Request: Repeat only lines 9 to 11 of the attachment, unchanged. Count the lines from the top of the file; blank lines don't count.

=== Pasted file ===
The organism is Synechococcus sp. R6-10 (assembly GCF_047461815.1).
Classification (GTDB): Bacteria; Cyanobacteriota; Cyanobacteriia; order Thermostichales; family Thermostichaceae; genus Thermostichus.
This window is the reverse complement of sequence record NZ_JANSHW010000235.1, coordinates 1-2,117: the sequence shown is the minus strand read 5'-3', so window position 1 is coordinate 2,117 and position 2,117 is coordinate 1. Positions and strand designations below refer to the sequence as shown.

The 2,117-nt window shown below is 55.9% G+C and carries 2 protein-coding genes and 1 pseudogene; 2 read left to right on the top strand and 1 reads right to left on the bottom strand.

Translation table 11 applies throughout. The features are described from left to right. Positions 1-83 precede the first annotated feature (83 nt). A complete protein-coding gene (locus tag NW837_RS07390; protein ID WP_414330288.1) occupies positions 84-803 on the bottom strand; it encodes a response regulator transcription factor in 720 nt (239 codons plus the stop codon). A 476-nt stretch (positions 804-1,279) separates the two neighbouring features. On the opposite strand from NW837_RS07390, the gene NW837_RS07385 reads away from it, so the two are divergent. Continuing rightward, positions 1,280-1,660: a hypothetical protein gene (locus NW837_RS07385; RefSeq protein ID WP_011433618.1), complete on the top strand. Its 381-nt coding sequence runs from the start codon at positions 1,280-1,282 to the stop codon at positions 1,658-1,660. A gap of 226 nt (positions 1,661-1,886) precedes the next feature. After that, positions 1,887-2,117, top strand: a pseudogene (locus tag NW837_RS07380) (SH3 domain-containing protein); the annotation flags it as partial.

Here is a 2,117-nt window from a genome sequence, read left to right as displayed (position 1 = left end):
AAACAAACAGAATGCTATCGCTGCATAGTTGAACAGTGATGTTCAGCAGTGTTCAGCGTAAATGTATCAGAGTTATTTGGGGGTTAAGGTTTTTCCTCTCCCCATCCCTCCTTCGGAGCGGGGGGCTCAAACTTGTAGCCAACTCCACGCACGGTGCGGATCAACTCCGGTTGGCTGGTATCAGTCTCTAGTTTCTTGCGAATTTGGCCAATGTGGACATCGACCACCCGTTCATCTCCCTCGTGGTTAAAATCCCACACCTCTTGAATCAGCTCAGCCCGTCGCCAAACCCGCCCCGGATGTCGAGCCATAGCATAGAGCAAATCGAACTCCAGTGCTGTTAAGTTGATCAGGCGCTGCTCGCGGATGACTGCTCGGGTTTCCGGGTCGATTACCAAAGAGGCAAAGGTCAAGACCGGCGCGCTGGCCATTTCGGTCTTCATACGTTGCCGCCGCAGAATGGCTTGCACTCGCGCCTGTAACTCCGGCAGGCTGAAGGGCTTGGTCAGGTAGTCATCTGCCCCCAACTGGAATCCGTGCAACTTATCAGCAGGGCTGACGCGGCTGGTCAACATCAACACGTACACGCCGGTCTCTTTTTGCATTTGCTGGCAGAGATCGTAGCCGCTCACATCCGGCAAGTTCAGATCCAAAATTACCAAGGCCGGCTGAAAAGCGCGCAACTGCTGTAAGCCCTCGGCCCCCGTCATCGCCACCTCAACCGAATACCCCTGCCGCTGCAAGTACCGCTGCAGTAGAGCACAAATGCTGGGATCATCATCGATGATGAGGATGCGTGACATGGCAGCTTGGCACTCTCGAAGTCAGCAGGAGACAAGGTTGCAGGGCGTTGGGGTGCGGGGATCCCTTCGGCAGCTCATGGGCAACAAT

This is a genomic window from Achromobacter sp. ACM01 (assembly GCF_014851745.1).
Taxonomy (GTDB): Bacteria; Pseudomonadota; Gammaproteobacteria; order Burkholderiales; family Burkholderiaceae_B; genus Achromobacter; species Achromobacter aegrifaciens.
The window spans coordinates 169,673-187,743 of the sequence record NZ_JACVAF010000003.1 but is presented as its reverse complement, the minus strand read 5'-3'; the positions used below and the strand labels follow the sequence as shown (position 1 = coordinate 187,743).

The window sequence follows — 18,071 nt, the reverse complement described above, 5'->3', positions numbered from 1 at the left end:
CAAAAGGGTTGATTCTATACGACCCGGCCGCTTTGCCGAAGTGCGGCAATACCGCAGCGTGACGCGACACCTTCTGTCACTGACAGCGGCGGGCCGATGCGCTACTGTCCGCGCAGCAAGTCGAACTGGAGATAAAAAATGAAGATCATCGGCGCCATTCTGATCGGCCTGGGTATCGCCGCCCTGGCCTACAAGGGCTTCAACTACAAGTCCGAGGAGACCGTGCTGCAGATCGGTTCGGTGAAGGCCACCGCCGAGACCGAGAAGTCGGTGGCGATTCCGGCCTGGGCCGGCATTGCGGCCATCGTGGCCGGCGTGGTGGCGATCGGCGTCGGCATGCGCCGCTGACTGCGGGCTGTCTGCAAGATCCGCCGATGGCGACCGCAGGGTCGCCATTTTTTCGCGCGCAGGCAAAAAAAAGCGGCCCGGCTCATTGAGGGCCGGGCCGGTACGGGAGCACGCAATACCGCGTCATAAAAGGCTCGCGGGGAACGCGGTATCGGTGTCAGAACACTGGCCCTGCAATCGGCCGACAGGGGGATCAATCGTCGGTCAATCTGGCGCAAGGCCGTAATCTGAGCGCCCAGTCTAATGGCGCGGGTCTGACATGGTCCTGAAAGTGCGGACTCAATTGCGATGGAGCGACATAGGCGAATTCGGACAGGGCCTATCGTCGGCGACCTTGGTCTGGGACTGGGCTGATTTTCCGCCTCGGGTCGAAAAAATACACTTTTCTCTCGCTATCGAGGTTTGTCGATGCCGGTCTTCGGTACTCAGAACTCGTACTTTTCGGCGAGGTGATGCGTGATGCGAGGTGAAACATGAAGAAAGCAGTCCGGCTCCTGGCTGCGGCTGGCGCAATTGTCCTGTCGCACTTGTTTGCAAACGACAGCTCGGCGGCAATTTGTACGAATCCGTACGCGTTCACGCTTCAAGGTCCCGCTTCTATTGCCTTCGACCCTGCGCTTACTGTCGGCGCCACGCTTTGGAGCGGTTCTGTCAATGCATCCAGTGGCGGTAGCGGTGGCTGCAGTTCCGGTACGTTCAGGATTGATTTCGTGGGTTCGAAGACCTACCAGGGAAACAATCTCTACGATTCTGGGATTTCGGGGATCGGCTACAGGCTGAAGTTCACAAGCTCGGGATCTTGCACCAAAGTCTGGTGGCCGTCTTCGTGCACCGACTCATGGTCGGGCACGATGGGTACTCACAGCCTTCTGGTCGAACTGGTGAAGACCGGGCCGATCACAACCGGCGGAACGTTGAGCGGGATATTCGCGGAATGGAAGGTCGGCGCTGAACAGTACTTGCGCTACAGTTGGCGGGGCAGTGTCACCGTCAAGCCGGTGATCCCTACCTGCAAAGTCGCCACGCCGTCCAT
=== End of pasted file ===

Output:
Taxonomy (GTDB): Bacteria; Pseudomonadota; Gammaproteobacteria; order Burkholderiales; family Burkholderiaceae_B; genus Achromobacter; species Achromobacter aegrifaciens.
The window spans coordinates 169,673-187,743 of the sequence record NZ_JACVAF010000003.1 but is presented as its reverse complement, the minus strand read 5'-3'; the positions used below and the strand labels follow the sequence as shown (position 1 = coordinate 187,743).

The window sequence follows — 18,071 nt, the reverse complement described above, 5'->3', positions numbered from 1 at the left end: